Design is more than just the creation of a physical object. Design is a process that ideally makes our world a little bit better. Today this idea seems perfectly normal, but it owes much to the influence of Victor Papanek. Now on display at the Vitra Design Museum, the exhibition ‘Victor Papanek – The Politics Of Design’ presents the work and legacy of a man who was more than just a designer. A text by Jochen Overbeck.‘Be it an automobile jack or space station, it has to work, and work optimally at that.’ Victor Papanek wrote this statement for a 1968 essay in the magazine of the Scandinavian Design Students’ Organization (SDO), and subsequently included a slightly modified version in Design for the Real World, the book that established Papanek’s reputation as one of the most important designers of the twentieth century. The statement may seem like a platitude, but it isn’t. First of all, each of us has encountered products that do not last long. The electric kettle whose handle breaks off after just one year. The cell phone cable that doesn’t charge anymore. Even more consequential is the fact that design so often fails to meet human needs. The mug with a handle so small you cannot even hold it. The plastic packaging that can only be opened with brute force. The airplane seat which is an instrument of torture for anyone over 1.75 metres in height. Papanek penned another statement that also comes to mind here: ‘There are professions more harmful than industrial design, but only a few of them.’
As the first major retrospective on the Austrian-American designer, ‘Victor Papanek – The Politics Of Design’ is sure to elicit one thing during its run at the Vitra Design Museum in Weil am Rhein: a lively and provocative discourse about a profession that is all too often misunderstood and too seldom challenged.Victor Papanek was born in Vienna in 1923. In 1939, he emigrated to the United States and obtained U.S. citizenship in the 1940s. After completing high school, he studied architecture and design and then worked for several years in the office of Frank Lloyd Wright. In 1946, he founded his own company, the Design Clinic, and created small furnishings that reflect the spirit of the times but are still compelling today – such as the Carry About Table, a small side table with a central handle for lifting, the striking Samisen Chair or the Hearth Group, a complete interior for a small apartment. The main target group for these early works: small families and soldiers returning from the war.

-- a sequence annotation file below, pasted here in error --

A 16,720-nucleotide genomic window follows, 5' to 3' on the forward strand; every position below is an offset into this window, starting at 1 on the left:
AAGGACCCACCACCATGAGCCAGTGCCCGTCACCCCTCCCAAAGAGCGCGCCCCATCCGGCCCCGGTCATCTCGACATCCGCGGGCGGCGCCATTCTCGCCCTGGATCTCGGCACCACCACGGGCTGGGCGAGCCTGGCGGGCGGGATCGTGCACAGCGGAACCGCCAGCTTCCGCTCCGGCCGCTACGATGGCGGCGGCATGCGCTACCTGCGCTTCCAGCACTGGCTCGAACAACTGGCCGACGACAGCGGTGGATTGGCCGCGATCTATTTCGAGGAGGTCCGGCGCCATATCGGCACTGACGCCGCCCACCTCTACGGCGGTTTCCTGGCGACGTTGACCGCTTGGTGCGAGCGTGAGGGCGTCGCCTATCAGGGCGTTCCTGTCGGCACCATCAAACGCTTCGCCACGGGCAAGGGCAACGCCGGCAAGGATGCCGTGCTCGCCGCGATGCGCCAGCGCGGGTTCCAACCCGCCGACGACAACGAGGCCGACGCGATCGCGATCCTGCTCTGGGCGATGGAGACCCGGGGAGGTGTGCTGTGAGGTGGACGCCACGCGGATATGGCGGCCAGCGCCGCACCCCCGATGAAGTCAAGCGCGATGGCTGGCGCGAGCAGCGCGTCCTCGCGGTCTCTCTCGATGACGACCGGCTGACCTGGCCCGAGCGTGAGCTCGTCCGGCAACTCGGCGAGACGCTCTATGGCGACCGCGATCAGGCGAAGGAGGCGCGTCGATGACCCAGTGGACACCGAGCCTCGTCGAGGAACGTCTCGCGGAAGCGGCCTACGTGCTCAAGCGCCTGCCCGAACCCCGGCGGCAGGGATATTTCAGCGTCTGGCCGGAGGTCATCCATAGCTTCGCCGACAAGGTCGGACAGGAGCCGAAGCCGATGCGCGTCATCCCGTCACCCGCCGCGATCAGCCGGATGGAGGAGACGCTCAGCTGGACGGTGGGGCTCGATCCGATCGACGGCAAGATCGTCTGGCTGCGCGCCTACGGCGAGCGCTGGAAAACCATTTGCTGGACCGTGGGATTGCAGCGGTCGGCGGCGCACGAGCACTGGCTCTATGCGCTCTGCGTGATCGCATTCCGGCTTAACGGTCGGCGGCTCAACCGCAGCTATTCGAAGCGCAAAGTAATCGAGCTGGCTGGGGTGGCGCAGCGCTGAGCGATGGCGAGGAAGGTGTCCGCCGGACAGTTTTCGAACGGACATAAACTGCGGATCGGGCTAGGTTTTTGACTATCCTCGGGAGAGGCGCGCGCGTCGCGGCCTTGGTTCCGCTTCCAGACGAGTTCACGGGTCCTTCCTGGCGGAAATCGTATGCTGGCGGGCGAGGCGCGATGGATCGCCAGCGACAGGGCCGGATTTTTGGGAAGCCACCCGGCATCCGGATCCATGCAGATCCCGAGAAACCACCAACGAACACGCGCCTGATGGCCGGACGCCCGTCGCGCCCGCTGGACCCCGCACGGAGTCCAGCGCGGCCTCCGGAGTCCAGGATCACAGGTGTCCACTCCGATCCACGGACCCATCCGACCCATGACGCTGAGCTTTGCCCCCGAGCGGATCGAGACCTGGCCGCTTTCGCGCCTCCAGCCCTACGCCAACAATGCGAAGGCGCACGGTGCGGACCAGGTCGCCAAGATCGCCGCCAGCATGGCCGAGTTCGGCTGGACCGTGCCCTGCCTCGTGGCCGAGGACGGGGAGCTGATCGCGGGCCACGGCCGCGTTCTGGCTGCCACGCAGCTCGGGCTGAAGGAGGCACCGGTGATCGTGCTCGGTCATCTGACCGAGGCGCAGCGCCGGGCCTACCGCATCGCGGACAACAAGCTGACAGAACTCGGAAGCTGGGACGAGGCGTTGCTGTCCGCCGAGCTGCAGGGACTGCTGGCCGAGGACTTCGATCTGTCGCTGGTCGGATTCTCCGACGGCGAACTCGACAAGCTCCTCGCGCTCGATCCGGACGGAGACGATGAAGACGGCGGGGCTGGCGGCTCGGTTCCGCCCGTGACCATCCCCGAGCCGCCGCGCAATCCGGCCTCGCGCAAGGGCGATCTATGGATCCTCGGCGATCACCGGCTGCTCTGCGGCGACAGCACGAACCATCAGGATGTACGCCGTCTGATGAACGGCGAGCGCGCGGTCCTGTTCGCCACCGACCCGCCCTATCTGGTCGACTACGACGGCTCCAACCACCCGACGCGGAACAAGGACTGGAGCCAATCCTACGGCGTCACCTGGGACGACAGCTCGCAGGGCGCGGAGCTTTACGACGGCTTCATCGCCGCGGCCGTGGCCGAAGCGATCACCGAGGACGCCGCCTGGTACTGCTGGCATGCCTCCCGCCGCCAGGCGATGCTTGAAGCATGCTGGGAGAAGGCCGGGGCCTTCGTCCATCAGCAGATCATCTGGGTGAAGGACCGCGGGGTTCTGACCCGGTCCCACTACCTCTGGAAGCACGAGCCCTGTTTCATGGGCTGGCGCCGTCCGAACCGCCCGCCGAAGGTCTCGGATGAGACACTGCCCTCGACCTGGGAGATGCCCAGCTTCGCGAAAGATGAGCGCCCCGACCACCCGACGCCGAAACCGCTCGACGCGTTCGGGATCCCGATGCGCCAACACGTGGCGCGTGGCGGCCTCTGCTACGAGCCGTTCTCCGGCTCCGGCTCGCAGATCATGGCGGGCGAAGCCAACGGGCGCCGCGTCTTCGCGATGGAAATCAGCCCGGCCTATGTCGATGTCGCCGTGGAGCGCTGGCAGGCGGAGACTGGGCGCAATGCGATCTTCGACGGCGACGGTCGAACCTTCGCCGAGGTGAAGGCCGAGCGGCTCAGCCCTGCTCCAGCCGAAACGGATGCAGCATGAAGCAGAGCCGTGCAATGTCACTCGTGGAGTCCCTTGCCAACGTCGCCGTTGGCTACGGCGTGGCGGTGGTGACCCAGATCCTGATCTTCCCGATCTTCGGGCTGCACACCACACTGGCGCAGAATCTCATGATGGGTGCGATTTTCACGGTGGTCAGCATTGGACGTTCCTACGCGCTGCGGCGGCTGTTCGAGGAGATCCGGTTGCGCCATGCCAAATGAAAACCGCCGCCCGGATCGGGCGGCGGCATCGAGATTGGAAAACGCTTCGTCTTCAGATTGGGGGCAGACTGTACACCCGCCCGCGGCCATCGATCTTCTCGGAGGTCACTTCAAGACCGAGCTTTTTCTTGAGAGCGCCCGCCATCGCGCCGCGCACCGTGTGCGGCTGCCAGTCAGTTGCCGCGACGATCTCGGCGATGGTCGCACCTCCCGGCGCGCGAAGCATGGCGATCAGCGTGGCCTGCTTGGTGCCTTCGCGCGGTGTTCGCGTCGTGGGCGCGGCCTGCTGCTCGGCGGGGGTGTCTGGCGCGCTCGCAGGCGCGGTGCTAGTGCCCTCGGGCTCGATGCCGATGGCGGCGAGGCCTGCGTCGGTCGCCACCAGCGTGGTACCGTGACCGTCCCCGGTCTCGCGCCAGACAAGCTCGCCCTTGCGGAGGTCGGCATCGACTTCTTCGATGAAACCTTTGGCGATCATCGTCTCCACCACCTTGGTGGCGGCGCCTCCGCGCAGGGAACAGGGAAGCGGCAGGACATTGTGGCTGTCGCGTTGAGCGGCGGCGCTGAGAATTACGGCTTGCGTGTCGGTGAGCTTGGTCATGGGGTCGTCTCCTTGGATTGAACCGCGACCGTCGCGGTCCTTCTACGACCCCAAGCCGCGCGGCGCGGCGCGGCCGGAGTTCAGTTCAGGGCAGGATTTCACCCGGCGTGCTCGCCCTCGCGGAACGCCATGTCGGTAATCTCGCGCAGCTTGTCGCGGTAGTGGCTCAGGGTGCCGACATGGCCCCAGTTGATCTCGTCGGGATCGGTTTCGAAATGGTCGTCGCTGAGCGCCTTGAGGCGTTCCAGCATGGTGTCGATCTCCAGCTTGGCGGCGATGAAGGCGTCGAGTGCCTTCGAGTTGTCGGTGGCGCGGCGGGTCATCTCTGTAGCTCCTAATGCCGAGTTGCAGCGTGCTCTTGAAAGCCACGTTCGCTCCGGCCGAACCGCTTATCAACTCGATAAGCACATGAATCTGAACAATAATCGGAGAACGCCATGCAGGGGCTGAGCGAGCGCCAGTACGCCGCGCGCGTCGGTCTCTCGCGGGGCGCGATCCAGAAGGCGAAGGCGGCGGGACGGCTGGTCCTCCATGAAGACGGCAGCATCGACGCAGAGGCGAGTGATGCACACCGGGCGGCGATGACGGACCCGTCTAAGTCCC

4 - 9.However, Papanek’s idea of what design should achieve quickly changed, partly due to the influence of his contemporaries. In 1951, Marshall McLuhan’s The Mechanical Bride was published, in which the media theorist examined the effects of advertising and entertainment on the populace. The architect Richard Neutra, like Papanek an immigrant from Vienna, formulated a holistic design approach three years later in his book Survival Through Design. In the same year Papanek met Richard Buckminster Fuller, who became a role model as well as a friend. Soon Papanek, too, began teaching.
Papanek’s design approach, which had always combined a certain smartness with more practical considerations, increasingly took on a theoretical foundation. In a 1957 essay, he wrote that a designer must be a ‘communicator and diplomat’. Starting in 1961, he moderated the television programme ‘Design Dimension’, for which he drafted a series of clear tenets, such as ‘A Designer Appreciates Nature’ or ‘A Designer Uses Technology’. Papanek’s work from that period reflects this shifting emphasis. At North Carolina State College, he and his students developed one of the first humanitarian aid tents, followed by such things as play equipment for children with cerebral palsy and a handicapped-accessible taxi. The internationally recognised wheelchair icon was created in one of Papanek’s university courses. He became a pioneer of what is now known as ‘social design’. Incidentally, such work can be quite fun: the tent-like play tunnel found in children’s rooms all over the world is another Papanek design.
In the exhibition, these details are not only traced in a timeline, but also put in the context of their respective era. We see Papanek’s own sketches, posters and books – with the bestseller Design for the Real World in all its translations taking centre stage in one room, where visitors can even leaf through some of the editions – as well as the work of his contemporaries. The latter include McLuhan or Ralph Nader, who plunged the American auto industry into a crisis in 1965 with his seminal work "Unsafe At Any Speed". Design objects are presented in a similar manner. Initially focused on Papanek, the exhibition’s perspective broadens as visitors move from one gallery to the next, zooming in on the surrounding context.By the time viewers reach the upper level of the museum, which features a large installation by the Argentine artist Tomás Saraceno, they have firmly arrived in the present, with one foot extended toward the future. Here the exhibition curators expand the concept of design, applying Papanek’s thoughts to contemporary problems. ‘Can technology save us?’ reads one question, illustrated by a project in Syria under the auspices of the Forensic Architecture research agency. The group reconstructs war crimes with the aid of witness statements, videos and images from social media, generating evidence to bring the perpetrators to justice. Fernando Laposse hews more closely to the traditional design concept: his project ‘Totomoxtle’ salvages heirloom varieties of Mexican maize. A group of Mexican restaurant chefs is involved in the project, but the main protagonists are local women who dry and smooth the husks of the plants before processing them into a veneer-like material. This is design that does no harm. On the contrary. This is design that serves the common good – and a perfect example of Papanek’s ideals.